Until now very small law firms have seldom used a true document management system, but even the smallest firm is starting to feel pressured to consider one to deal with an ever-increasing number of files. NetDocuments has the forward-facing features that put it at the top of the list of document management systems to consider.
It’s easy to start out with nothing but a moderately well-organized filing system – folders named after clients, files named more or less according to a system, and drafts emailed from person to person. When someone “loses” a folder by accidentally dragging it into another folder, or an early draft is accidentally filed with the court because the final edit was buried in an email attachment, people briefly discuss a better system, then shrug it away when they look at the cost and – more important – the changes that would be required in the habits of busy lawyers.
A document management system keeps track of the files. It helps you find them. It keeps copies of each version, with information about which one is current and who made what changes. It enforces a system of associating files with particular cases. Nowadays document managers also try to include email messages.
Once a document management system is in place, a single screen can display all the information about a case or client.
By definition, though, document management systems put a barrier between the users and the files. It’s there for everyone’s protection. There is no file system with a folder named after a client, containing a hundred files. All files must be opened and saved through the document manager.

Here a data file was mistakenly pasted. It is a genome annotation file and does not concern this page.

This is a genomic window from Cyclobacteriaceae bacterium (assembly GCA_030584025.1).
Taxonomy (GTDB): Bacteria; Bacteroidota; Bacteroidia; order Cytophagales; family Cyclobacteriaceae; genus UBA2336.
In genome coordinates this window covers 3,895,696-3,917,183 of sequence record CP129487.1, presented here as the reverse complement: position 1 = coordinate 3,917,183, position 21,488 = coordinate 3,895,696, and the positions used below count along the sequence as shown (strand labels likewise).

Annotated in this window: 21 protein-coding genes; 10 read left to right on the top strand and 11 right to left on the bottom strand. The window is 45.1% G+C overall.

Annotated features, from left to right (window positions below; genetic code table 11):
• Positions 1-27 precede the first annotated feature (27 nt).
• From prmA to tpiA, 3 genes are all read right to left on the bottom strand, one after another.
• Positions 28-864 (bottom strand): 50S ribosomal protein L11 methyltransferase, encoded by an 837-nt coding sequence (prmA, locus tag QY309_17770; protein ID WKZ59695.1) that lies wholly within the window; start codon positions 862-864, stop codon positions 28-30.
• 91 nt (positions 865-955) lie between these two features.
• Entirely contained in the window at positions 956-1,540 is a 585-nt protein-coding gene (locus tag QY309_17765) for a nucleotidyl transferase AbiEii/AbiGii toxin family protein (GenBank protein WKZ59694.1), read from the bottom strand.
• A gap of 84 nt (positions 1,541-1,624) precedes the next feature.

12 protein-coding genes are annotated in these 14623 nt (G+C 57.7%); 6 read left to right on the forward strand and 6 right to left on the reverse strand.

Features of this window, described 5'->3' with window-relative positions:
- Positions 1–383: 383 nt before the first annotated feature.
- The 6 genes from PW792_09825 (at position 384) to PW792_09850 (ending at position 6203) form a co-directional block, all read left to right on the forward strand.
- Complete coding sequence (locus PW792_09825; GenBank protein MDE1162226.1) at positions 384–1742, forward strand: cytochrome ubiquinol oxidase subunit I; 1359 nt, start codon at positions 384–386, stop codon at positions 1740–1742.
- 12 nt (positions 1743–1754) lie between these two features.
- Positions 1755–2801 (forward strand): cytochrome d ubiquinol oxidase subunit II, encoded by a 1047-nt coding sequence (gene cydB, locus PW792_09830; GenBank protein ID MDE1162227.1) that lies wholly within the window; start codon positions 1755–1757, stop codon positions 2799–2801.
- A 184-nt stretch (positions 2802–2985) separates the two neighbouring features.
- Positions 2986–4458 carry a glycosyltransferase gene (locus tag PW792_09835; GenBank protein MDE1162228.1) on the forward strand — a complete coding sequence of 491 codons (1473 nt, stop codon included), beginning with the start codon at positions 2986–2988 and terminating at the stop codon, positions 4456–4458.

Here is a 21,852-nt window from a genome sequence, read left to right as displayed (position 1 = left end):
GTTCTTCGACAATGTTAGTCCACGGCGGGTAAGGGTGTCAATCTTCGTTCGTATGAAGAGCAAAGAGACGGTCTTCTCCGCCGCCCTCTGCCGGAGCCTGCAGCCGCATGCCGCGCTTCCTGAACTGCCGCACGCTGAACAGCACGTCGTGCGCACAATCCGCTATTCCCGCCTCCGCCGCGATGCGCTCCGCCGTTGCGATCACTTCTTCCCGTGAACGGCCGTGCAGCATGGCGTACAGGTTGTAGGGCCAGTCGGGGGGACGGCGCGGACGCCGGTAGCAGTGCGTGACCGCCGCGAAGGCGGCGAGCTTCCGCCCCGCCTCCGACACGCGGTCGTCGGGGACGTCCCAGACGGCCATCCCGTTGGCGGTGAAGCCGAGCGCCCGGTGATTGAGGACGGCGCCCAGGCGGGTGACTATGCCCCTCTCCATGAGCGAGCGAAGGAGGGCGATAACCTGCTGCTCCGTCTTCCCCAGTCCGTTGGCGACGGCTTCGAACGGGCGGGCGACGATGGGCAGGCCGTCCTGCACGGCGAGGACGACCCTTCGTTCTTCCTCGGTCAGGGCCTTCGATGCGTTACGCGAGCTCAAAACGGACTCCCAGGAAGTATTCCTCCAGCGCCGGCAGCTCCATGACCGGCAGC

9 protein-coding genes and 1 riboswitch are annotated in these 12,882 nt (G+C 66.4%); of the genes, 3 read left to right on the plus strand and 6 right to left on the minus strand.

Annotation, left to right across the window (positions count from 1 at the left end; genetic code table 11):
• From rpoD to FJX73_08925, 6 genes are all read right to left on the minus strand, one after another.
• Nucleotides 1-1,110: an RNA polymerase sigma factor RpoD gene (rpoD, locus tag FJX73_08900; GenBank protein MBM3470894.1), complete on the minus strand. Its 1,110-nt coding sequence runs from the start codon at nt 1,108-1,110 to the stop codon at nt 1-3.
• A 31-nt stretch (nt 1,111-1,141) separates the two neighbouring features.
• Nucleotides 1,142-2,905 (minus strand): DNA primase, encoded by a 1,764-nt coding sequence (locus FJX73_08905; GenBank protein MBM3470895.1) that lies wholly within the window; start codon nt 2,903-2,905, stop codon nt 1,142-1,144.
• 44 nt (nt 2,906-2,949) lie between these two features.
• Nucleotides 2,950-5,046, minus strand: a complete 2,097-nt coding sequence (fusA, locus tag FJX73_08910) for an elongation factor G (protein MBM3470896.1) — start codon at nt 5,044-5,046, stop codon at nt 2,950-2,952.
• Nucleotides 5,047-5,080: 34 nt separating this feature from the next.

If not introduced carefully, the lawyer who refuses to learn the system gets cranky and yells at staff. Paralegals weep. The office manager quietly begins circulating a resume.
NetDocuments has the same features as Worldox and most other document managers. There is a front end that offers rich feedback about files, able to be sorted and displayed in many ways, fully indexed and searchable.
There is an add-in for Microsoft Word and other programs so files can be opened and saved directly in and out of NetDocuments. Files can be shared with people outside the firm in flexible and interesting ways.
The difference is that all of the files managed by NetDocuments are stored online. The interaction with the system is done in a web browser. There is no server in the closet with a copy of the files. Old-timers find it very hard to accept the concept and let go of their files. The firm has to make a commitment to trust the security and availability of the NetDocuments service. For more than ten years, it has earned a reputation of deserving that trust.
There is quite a reward. All of the firm documents are available from exactly the same portal anywhere. The NetDocuments portal and all the firm’s documents are able to be accessed as readily from a notebook in the courtroom or from a partner’s home computer as they are at the office. A branch office will be completely integrated with the rest of the firm. You can use it effectively from an iPad. (You can use it in a theoretical sort of way from the web browser on an iPhone or Android phone but I can’t imagine trying to do anything useful on a four inch screen.)